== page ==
riding bitch

The life of a writer and survivor of loss.


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Six Legs in the Bed

It should be no surprise to anyone that I sleep with my dog. I’ve blogged about giving up on crate training. I’ve posted a picture of her on the bed. Truth is, she’s been sleeping on my bed – and I’ve been receiving flack for it – practically since day one. My 84-year old father has been the most vocal about his displeasure, presumably on behalf of the entire family.

Him: “It’s just not right. Dogs should not sleep on beds, period.”

Me: “Why? Where is that written?”

Him: “It’s not written anywhere. It’s just common sense. Dogs are dirty and you don’t want that mess in your bed.”

Me: “But she doesn’t sleep in the bed. She sleeps on the bed.”

Him: “It’s not right, I’m telling you.”

Several months ago his tune changed slightly.

Him: “Well, it’s your bed. I guess you can do what you want with it.”

Me: “Thank you.”

Him: “But I still don’t think it’s right, and I don’t know what you’re going to do when you visit other people.”

Me: “Your concerns have been noted, and I’ll cross that bridge when I get to it.”

Of course, my father has a point. No one wants this dog on their bed.

Dirty Ruby

By now, however, she knows the routine. When we return home after playing down and dirty at the dog park or beach, she follows me to the bathroom and hops into the bathtub to receive a very thorough wash from head to toe without squirming or crying. I think baths make her feel better because afterwards she literally hops around the apartment like a gazelle on speed.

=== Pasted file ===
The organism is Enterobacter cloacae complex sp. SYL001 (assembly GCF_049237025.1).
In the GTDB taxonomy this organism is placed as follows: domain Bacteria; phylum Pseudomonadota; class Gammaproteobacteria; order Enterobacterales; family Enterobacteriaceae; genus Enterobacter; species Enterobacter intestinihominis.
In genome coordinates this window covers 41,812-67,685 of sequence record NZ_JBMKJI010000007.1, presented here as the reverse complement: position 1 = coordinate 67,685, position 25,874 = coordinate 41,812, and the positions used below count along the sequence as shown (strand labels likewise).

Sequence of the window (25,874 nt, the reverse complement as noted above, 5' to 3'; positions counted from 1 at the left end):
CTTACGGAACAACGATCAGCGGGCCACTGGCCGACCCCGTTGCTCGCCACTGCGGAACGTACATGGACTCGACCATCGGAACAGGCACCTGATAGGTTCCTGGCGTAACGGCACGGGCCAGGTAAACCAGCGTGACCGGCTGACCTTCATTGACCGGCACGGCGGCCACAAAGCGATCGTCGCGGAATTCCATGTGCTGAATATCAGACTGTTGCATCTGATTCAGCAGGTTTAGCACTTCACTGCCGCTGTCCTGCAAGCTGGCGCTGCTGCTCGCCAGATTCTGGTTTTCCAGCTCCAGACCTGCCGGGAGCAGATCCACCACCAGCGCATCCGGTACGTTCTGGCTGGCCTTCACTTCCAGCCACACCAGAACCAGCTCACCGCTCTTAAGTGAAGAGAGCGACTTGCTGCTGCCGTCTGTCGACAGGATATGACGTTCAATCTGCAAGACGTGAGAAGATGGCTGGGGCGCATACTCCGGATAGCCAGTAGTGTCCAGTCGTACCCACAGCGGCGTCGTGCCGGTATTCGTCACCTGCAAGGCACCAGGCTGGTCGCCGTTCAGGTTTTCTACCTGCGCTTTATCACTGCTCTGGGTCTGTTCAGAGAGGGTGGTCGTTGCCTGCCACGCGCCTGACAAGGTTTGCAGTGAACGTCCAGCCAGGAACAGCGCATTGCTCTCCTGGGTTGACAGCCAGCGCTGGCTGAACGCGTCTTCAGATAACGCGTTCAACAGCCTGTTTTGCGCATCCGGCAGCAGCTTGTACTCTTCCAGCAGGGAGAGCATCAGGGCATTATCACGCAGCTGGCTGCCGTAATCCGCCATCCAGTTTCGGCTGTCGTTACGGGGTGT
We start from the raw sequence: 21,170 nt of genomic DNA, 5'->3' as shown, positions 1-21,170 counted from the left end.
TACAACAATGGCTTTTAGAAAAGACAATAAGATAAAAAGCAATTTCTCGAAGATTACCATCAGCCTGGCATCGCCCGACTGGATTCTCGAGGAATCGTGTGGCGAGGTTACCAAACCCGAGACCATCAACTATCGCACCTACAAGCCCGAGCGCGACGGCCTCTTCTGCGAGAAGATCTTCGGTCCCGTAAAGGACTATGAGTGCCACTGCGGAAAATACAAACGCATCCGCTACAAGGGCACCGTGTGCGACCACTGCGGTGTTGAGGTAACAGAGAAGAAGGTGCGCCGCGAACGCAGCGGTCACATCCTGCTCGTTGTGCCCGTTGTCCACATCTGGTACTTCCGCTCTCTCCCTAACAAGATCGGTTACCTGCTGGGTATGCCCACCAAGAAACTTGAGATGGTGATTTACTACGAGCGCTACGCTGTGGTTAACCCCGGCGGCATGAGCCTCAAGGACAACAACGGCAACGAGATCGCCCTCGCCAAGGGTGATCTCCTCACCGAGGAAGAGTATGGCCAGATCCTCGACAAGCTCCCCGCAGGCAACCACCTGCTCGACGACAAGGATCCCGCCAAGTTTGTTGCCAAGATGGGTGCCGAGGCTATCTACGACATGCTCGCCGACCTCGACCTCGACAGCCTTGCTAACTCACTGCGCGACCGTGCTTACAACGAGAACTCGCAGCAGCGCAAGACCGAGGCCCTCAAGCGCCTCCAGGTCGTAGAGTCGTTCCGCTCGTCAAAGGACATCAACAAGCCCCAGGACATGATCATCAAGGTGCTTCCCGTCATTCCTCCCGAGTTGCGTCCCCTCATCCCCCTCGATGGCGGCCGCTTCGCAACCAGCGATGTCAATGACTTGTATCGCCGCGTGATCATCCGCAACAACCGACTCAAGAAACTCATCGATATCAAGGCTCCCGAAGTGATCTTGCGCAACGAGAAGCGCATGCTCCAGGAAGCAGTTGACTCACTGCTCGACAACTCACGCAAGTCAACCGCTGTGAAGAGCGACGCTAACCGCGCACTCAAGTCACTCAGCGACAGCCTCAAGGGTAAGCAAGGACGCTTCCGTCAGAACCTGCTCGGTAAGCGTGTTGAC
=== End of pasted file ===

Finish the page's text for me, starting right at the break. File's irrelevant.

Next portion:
Like any little lady, she also always “bathes” herself – twice – at night and in the morning. There’s a reason why the three most common compliments she receives are: “beautiful… well-behaved… clean.”

Ruby sitting pretty

Shedding is another matter. She does leave little white hairs everywhere, but most of the time she sleeps on top of a blue blanket that I wash every week.

Rare are moments like the other night when I returned from brushing my teeth to find this:

Ruby hiding in bed

(For the record, she was still on top of the top sheet.)

Then there is the negotiation of space. I still sleep on the same side of the bed I did when Kaz was here. Ruby usually falls asleep at the bottom half of the bed, and uses my foot as a pillow. We shift in the middle of the night – me to my right side, she to a curled up ball behind my legs. We shift again in the morning – me to my left side, she completely stretched out (vertically) from one end of the bed to the other.

Sometimes she sleeps like this:

Ruby upside down

She continues sleeping while I shower, get dressed, prepare breakfast and put on my makeup. But when I enter the room with my usual “Good morning sunshine, time for breakfast,” I always find her lying on her stomach, bright-eyed, wagging her tail. I imagine she slowly wakes up to the sounds of me puttering about the apartment.

On the weekends, we both sleep in… until she gives me this look, which means it’s time to get up:

Ruby wanting to go out

I know it’s unorthodox. I know it will complicate matters if/when I start dating again (she will adapt). I also know I’m not alone. The lady who ran her Vermont daycare slept with her husband and four other large dogs (five when Ruby lived there) in the bed. And the lady featured in this 2011 New York Times article sleeps with a pot-bellied pig, two kittens and three terriers.